Imperva, one of the leading cybersecurity startups that helps businesses protect critical data and applications from cyberattacks, has suffered a data breach that has exposed sensitive information for some of its customers, the company revealed today.
The security breach particularly affects customers of Imperva’s Cloud Web Application Firewall (WAF) product, formerly known as Incapsula, a security-focused CDN service known for its DDoS mitigation and web application security features that protect websites from malicious activities.
In a blog post published today, Imperva CEO Chris Hylen revealed that the company learned about the incident on August 20, 2019, only after someone informed it about the data exposure that “impacts a subset of customers of its Cloud WAF product who had accounts through September 15, 2017.”
The exposed data includes email addresses and hashed and salted passwords for all Cloud WAF customers who registered before 15th September 2017, as well as API keys and customer-provided SSL certificates for a subset of users.
“We activated our internal data security response team and protocol, and continue to investigate with the full capacity of our resources how this exposure occurred,” the company says.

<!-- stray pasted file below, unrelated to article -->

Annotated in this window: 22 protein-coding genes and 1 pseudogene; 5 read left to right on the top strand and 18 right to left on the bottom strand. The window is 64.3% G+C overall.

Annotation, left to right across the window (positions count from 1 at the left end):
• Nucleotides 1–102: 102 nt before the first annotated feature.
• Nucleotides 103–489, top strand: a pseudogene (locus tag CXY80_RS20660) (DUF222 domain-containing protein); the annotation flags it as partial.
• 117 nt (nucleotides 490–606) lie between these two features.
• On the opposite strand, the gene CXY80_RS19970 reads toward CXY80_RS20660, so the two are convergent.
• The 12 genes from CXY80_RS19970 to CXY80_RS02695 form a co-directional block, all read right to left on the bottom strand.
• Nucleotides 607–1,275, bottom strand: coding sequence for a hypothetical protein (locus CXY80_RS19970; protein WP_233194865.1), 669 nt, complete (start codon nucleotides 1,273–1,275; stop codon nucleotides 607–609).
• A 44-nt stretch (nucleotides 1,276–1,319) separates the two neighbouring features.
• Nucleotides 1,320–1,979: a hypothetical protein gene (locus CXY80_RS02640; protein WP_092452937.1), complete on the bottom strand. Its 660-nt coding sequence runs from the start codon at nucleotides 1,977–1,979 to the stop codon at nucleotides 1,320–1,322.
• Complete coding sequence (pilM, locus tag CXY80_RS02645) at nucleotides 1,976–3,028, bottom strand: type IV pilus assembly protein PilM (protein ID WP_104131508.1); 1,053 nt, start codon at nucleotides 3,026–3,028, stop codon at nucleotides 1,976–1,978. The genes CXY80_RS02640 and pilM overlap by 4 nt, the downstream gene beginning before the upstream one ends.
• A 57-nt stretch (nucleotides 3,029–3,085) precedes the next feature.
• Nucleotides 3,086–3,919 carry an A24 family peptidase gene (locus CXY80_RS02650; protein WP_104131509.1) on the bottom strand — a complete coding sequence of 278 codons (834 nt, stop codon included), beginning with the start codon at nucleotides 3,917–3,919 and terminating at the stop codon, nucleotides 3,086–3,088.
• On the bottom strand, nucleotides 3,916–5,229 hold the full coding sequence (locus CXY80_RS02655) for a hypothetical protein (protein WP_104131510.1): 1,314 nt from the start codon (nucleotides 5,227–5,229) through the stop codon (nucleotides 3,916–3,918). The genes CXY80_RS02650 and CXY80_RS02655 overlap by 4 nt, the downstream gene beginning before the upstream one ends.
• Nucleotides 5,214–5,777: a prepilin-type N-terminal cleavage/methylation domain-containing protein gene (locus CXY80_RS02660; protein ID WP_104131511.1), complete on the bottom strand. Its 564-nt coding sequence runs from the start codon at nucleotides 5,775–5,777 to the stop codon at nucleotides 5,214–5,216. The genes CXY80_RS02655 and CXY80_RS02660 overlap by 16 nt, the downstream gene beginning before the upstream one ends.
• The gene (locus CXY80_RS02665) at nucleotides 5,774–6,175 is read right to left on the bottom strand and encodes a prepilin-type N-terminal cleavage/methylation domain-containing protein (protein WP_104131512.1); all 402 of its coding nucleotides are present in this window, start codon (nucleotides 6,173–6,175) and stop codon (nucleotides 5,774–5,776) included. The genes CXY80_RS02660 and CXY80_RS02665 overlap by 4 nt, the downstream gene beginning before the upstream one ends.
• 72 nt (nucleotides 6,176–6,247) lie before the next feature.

“We have informed the appropriate global regulatory agencies. We have engaged outside forensic experts.”
The company has not yet revealed how the Cloud WAF customers’ data got leaked, whether its servers were compromised or if it was accidentally left unsecured in a misconfigured database on the Internet.
However, Imperva is still investigating the incident, and the company has ensured that it is informing all impacted customers directly and is also taking additional measures to scale up its security.
“We profoundly regret that this incident occurred and will continue to share updates going forward. In addition, we will share learnings and new best practices that may come from our investigation and enhanced security measures with the broader industry,” the company says.
Cloud WAF users are recommended to change their account passwords, implement Single Sign-On (SSO), enable two-factor authentication (2FA), generate and upload new SSL certificate, and reset their API keys.
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